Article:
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Irish Coffee: LeBron James, wrong again

02.24.11 at 12:03 pm ET

Wake up with the Celtics and your daily dose of Irish Coffee ‘€¦

After the Celtics defeated the Heat for the third time this season, I had a conversation with a friend of mine who’s also an avid NBA fan, and we came up with a theory that LeBron James has Michael Jackson Syndrome.

Essentially, he’s been so famous from a such a young age that he has no idea what normal people do in their everyday lives — much less any concept of what those people think about him. That’s why he says stuff like this:

“Everybody’s bringing their talents to the East,” James said. “It’s going to be fun. We came here to team up, and we knew we were starting a trend. Teams are going to have to load up because the competition level is rising.”

Did he really bring up the “bringing their talents” garbage again? For the past eight months, everyone and their mother has mocked LeBron’s infamous “I’m taking my talents to South Beach” quote from his idiotic Decision ordeal. Even Paul Pierce gave him a jab, tweeting, “It’s been a pleasure to bring my talents ot South Beach” after another Celtics win over the Heat.

It’s as though James still doesn’t recognize that he’s been the butt of that joke for almost a year. That’s why James does stuff like blame the negative reaction to The Decision on racism, tweet “Karma is a bitch” when the Cavaliers get blown out by the Lakers and wear an “LBJ MVP” t-shirt after his team gets bounced from the playoffs. He has Michael Jackson Syndrome.

As for his second point — that his Heat started this trend of stars joining forces — not everybody agrees with him on that one, either (shocking, I know) — Amare Stoudemire included:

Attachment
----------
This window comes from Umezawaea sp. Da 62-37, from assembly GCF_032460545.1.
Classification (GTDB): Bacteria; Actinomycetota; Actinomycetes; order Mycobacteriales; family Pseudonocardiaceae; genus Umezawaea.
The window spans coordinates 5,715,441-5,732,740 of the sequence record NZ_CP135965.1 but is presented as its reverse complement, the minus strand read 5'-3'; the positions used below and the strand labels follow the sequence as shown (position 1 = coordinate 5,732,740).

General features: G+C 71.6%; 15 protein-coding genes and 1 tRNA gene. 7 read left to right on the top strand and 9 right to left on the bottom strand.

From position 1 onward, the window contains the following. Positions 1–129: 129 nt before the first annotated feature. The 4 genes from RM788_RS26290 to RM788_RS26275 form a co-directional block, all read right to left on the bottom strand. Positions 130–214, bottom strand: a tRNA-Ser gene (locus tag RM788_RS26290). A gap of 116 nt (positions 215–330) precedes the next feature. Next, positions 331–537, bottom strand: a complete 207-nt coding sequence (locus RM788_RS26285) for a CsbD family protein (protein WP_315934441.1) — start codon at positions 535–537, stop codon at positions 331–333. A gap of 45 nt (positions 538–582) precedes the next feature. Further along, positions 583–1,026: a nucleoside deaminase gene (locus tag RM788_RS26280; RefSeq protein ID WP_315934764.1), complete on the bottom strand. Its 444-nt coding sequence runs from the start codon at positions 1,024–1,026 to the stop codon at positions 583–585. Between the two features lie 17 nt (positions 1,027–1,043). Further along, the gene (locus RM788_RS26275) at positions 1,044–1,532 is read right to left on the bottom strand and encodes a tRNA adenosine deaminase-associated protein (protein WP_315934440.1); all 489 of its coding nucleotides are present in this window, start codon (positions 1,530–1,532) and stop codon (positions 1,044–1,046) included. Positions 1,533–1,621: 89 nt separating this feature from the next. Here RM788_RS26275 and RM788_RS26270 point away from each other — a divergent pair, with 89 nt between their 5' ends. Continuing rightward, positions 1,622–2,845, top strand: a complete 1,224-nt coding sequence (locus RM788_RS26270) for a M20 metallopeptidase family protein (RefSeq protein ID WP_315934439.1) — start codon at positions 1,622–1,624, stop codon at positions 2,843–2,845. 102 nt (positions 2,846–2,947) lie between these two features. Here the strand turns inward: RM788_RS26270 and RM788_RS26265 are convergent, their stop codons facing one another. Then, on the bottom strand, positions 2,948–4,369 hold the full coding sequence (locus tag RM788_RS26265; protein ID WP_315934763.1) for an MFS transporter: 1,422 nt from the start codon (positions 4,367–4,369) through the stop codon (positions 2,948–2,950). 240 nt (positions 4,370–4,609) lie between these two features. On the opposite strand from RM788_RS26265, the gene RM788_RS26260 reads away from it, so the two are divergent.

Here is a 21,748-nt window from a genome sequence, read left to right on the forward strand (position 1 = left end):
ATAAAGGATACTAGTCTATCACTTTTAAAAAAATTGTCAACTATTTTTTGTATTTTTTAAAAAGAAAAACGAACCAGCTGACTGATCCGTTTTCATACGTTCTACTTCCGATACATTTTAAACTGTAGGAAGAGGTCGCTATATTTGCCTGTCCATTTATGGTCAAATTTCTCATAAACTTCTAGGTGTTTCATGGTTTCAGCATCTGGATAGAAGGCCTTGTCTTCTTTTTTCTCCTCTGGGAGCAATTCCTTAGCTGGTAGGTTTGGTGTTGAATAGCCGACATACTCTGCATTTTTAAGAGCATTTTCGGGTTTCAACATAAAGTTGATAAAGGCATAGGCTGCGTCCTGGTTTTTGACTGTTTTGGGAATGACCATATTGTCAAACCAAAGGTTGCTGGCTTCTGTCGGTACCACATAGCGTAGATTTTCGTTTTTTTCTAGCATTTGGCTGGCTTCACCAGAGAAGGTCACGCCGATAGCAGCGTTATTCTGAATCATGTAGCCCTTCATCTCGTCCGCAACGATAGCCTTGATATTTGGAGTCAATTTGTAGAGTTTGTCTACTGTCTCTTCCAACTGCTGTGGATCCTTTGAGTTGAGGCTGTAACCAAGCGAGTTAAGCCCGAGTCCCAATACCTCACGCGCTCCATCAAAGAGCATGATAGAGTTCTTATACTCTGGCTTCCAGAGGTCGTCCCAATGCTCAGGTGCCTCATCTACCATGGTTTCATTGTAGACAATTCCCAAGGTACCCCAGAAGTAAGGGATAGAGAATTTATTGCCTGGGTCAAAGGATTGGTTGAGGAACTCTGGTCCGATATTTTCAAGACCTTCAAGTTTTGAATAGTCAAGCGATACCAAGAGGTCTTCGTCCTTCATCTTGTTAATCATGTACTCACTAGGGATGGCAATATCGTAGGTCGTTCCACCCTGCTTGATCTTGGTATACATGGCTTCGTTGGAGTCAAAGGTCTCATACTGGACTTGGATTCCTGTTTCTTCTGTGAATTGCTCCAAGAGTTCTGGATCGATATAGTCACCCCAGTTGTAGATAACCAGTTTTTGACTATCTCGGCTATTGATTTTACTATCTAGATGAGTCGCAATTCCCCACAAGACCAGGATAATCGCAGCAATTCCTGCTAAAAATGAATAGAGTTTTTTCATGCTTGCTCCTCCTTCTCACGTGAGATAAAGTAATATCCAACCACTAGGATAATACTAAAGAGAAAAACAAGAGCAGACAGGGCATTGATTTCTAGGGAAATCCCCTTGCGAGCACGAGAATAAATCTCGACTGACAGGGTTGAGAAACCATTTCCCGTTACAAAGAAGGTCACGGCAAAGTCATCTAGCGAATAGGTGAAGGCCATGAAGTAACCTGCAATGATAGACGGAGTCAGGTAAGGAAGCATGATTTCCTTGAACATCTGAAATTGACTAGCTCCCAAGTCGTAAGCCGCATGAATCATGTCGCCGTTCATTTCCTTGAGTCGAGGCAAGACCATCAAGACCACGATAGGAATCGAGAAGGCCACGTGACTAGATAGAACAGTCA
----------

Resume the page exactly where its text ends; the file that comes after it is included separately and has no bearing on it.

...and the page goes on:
“I think that started when Kevin Garnett came to the East,’€ Stoudemire said. ‘€œEverybody seemed to trickle over. I think that the East is now a serious powerhouse.’€

Nevermind the fact that the Knicks and Celtics have now formed their nuclei through trades. Other than that, LeBron was totally right.


Not all NBA players have trouble grasping reality. While New York fans bask in the glow of the Carmelo Anthony trade, Knicks head coach Mike D’Antoni and star power forward Stoudemire understand that the deal doesn’t put them much closer to a title right now.

“We think we moved the rock ahead a little bit,” D’Antoni told the New York Daily News. “But don’t get carried away thinking we’re challenging Miami, Boston, all those teams. We’re just not there yet.”

“Those guys have been playing together for a good little time now, Miami more so just this season,” Stoudemire told the New York Post. ” But Boston for years. Boston, I look at the elite team in the East and Chicago’s right there. It’s not easy. It’s not going to get any easier for us now because the target’s on our back. Teams are going to be eager to play against us.”


Hoopism put together a pretty cool video graphic of the greatest shots in NBA history and their locations on the court. The Celtics have six of them, and of course Larry Bird has four of those — although that includes a miss against the Lakers in Game 4 of the 1987 NBA Finals.

Paul Pierce (Game 2 of the 2002 Eastern Conference finals) and Sam Jones (Game 4 of the 1969 NBA Finals) made the other two. Shaquille O’Neal also has a pair of the top shots. …

In the latest edition of Sports Illustrated, Kevin McHale claims Celtics point guard Rajon  Rondo doesn’t need a consistent jumper: “You lay off him, then he has great angles to see. There’s no pressure on him. He never turns it over, because his guy is eight feet away from him.” I’ve never understood the argument about whether or not Rondo needs a better jump shot. If he developed one, he’d be a better player, right? He might not need one, but he should want one. …

I didn’t think the Celtics necessarily needed to replace Marquis Daniels, but then I read this point from Doc Rivers to Yahoo! Sports: ‘€œIf nothing happened and Marquis didn’€™t come back, that’€™d be tough actually because of our size. You know, we would have a huge gap at the three spot, and when you look at who we have to go through — the Luol Dengs, the LeBrons, Kobes, whoever — that would make it tough.” That’s a lot to ask from just Pierce. …

The Heat are the favorites to win the 2011 NBA championship, according to …

On its YouTube channel, the White House posted an interview with Bill Russell after he received the Presidential Medal of Freedom. Never get tired of hearing him speak …

Maria Menounos interviewed the four Celtics All-Stars on the “Magenta Carpet” last weekend. I think she talked more than all of them combined.

(Have a question, concern or conception for tomorrow’€™s Irish Coffee or a future mailbag? Send an e-mail or a Twitter message to @brohrbach.)

Read More: Amare Stoudemire, Bill Russell, Boston Celtics, LeBron James
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